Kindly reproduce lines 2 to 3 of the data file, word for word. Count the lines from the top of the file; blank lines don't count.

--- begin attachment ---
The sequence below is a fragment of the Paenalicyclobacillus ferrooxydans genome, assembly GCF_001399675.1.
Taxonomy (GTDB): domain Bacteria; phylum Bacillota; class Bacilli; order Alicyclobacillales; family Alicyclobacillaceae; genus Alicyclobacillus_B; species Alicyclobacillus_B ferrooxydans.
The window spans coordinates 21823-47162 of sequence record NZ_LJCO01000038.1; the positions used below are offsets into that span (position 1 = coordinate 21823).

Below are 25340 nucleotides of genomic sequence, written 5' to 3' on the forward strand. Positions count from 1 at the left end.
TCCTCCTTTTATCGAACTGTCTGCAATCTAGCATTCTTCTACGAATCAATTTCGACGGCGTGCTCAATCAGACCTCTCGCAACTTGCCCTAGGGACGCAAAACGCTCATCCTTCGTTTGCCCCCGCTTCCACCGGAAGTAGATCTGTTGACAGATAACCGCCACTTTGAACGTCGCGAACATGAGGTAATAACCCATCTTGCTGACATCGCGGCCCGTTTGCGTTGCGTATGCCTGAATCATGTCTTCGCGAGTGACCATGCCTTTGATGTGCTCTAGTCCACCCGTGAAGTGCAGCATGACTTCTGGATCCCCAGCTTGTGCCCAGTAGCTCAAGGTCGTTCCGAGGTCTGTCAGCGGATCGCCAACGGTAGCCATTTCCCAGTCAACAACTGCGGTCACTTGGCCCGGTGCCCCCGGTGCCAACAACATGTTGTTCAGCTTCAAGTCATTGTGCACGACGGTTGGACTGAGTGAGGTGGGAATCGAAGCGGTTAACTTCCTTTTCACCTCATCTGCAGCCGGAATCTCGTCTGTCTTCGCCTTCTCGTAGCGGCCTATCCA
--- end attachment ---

Taxonomy (GTDB): domain Bacteria; phylum Bacillota; class Bacilli; order Alicyclobacillales; family Alicyclobacillaceae; genus Alicyclobacillus_B; species Alicyclobacillus_B ferrooxydans.
The window spans coordinates 21823-47162 of sequence record NZ_LJCO01000038.1; the positions used below are offsets into that span (position 1 = coordinate 21823).